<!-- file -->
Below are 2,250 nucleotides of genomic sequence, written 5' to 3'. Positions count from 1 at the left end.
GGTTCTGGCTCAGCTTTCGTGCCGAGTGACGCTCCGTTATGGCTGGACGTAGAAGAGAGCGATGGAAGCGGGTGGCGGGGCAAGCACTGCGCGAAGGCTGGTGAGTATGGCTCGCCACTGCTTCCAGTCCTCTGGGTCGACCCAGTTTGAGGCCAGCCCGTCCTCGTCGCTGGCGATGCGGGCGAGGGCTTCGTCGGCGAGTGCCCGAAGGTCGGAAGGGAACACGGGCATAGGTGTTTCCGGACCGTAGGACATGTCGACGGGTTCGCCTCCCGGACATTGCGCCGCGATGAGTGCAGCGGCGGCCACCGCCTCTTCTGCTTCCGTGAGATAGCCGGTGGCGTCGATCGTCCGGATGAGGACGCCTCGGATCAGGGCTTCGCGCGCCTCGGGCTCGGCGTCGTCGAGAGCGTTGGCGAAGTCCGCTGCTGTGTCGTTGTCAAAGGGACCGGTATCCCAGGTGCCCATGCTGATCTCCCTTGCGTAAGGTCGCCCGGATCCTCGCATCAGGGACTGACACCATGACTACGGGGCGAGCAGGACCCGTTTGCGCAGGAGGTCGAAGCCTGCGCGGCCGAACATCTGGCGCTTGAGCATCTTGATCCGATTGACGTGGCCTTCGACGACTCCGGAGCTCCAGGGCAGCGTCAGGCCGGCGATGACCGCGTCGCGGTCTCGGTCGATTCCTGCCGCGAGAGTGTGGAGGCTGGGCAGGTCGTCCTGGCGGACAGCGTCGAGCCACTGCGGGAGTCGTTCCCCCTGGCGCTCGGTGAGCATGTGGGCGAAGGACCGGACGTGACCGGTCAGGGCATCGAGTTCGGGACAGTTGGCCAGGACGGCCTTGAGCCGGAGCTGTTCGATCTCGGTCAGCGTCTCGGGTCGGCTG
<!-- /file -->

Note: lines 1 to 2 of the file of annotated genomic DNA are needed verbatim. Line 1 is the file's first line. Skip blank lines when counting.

Below are 2,250 nucleotides of genomic sequence, written 5' to 3'. Positions count from 1 at the left end.
GGTTCTGGCTCAGCTTTCGTGCCGAGTGACGCTCCGTTATGGCTGGACGTAGAAGAGAGCGATGGAAGCGGGTGGCGGGGCAAGCACTGCGCGAAGGCTGGTGAGTATGGCTCGCCACTGCTTCCAGTCCTCTGGGTCGACCCAGTTTGAGGCCAGCCCGTCCTCGTCGCTGGCGATGCGGGCGAGGGCTTCGTCGGCGAGTGCCCGAAGGTCGGAAGGGAACACGGGCATAGGTGTTTCCGGACCGTAGGACATGTCGACGGGTTCGCCTCCCGGACATTGCGCCGCGATGAGTGCAGCGGCGGCCACCGCCTCTTCTGCTTCCGTGAGATAGCCGGTGGCGTCGATCGTCCGGATGAGGACGCCTCGGATCAGGGCTTCGCGCGCCTCGGGCTCGGCGTCGTCGAGAGCGTTGGCGAAGTCCGCTGCTGTGTCGTTGTCAAAGGGACCGGTATCCCAGGTGCCCATGCTGATCTCCCTTGCGTAAGGTCGCCCGGATCCTCGCATCAGGGACTGACACCATGACTACGGGGCGAGCAGGACCCGTTTGCGCAGGAGGTCGAAGCCTGCGCGGCCGAACATCTGGCGCTTGAGCATCTTGATCCGATTGACGTGGCCTTCGACGACTCCGGAGCTCCAGGGCAGCGTCAGGCCGGCGATGACCGCGTCGCGGTCTCGGTCGATTCCTGCCGCGAGAGTGTGGAGGCTGGGCAGGTCGTCCTGGCGGACAGCGTCGAGCCACTGCGGGAGTCGTTCCCCCTGGCGCTCGGTGAGCATGTGGGCGAAGGACCGGACGTGACCGGTCAGGGCATCGAGTTCGGGACAGTTGGCCAGGACGGCCTTGAGCCGGAGCTGTTCGATCTCGGTCAGCGTCTCGGGTCGGCTG